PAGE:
After years of languishing in a commercial torpor, the four corners at Yonge St. and St. Clair Ave. are undergoing a retail revitalization it’s hoped will transform the area by 2018.
“It’s kind of like a time capsule,” said Lucas Manuel, chief operating officer of Slate Asset Management, referring to the neighbourhood, home to a hodge-podge of struggling retailers in what was once a prime destination for luxury shoppers.
A series of incremental losses over the years, including the 2004 migration of local employer Imperial Oil to Calgary, has robbed the area of pep and vigour.
“Most reasonable people agree Yonge and St. Clair looks tired,” says local councilor Josh Matlow (Ward 22, St. Paul’s).
Slate Asset Management has been buying up properties in the neighbourhood since 2013, starting with a parcel of five buildings that included two at the corners of Yonge and St. Clair, said Manuel.
Five transactions later, the company owns 10 properties, including buildings at the four corners of Yonge and St. Clair.
Slate paid about $500 million for the eight properties on and near the four corners, said Manuel.
Matlow says he had reservations when he learned the properties were being bought up by one company.
“I was really concerned that they were going to rush in with some goliath development,” said Matlow.
Instead, Slate has taken what Matlow calls a respectful approach that included hiring an internationally celebrated street artist to beautify a barren wall overlooking St. Clair Ave. W. this summer.
The artist, Phlegm, was a bit of a hard sell, but the resulting mural was well-received. Phlegm drew the outline of a woman and filled the space in with representations of Toronto neighbourhoods.
Slate is about 80 per cent done renovating the property it owns at 2 St. Clair Ave. E., the building over the subway entrance.
A warren of hallways on the concourse level has been removed, Rexall has moved into a bright new location and a Starbucks opened recently facing the street. Work on a giant skylight is underway. A dark awning over the intersection has been removed.
“That was an important place for us to start — it’s kind of the gateway, because that’s where people get off the subway and enter Yonge and St. Clair,” said Manuel.
Part of the complex is owned by the Weston family, which is planning to renovate its portion of the building, said Manuel.
Slate is hoping to unify the exteriors of the buildings at the four corners, the streetscape, street furniture and paving, to create a more pleasant experience for residents and shoppers. They’re hoping to draw independent store owners and kickstart a local business improvement association.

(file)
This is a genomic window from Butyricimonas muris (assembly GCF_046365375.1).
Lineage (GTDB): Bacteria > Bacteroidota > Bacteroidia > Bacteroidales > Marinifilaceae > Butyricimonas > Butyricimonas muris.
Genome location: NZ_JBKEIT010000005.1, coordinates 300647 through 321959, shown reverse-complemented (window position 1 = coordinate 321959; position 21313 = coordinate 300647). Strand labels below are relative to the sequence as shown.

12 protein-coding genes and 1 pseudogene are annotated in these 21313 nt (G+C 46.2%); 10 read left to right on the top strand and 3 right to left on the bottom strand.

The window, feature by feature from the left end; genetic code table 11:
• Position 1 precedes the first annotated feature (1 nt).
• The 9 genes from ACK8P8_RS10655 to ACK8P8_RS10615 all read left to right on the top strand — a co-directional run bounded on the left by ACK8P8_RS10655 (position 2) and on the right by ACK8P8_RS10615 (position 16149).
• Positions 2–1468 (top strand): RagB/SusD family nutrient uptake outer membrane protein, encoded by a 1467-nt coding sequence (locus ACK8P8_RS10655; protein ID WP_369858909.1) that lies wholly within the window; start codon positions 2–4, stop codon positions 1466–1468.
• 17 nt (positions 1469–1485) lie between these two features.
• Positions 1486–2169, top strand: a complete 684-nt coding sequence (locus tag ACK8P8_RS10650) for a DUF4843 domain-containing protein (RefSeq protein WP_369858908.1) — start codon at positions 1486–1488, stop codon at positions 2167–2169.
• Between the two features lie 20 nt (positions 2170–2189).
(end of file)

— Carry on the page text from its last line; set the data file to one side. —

“I think it’s a good idea. The neighbourhood had to be freshened up a bit,” said Viviana Schindelheim, owner of The Saddle Bag at 1470 Yonge St. at the corner of St. Clair, another property owned by Slate.
Two St. Clair Ave. W. will be the next building to be renovated. There are plans for a chef-driven, multi-level restaurant in the spot now occupied by a store selling magazines. A café called JJ Bean recently opened up inside the lobby.
“Change is good,” said resident Joel Greenspan, CPA, citing job creation as one of the benefits of the revitalization.
“I guess the concern as a resident is, if prices go sky-high for retail, if it leads to a significant increase in the cost of living, that would be bad for long-term residents,” he added.
Of greater concern is a proposed 42-storey condominium tower just south of the intersection in an area zoned for midrise, according to Matlow. That project is being disputed before the Ontario Municipal Board.
The neighbourhood abuts two of Toronto’s wealthiest nooks – Forest Hill and Rosedale, but to be successful retailers need to look beyond just location, said Marc Smookler, co-founder and CEO of Idealspot.com, a commercial real estate platform.
They need to look at social media and online search trends to pinpoint what people are interested in doing and buying.
“Retailers make assumptions based on demographics, but more important than demographics is figuring out what gets people off the couch,” said Smookler.
“For example, if there’s a spike in demand for yoga, that tells you something about the area. It says that the community is interested in health and wellness. Same thing with an increase in searches for organic food or prepackaged healthy meals.”
Manuel expects that once 2 St. Clair West is done it will change the tone of the neighbourhood.
“The big goal is to take what is a sleepy 9-5 energy to something more sustainable 24-7,” he said.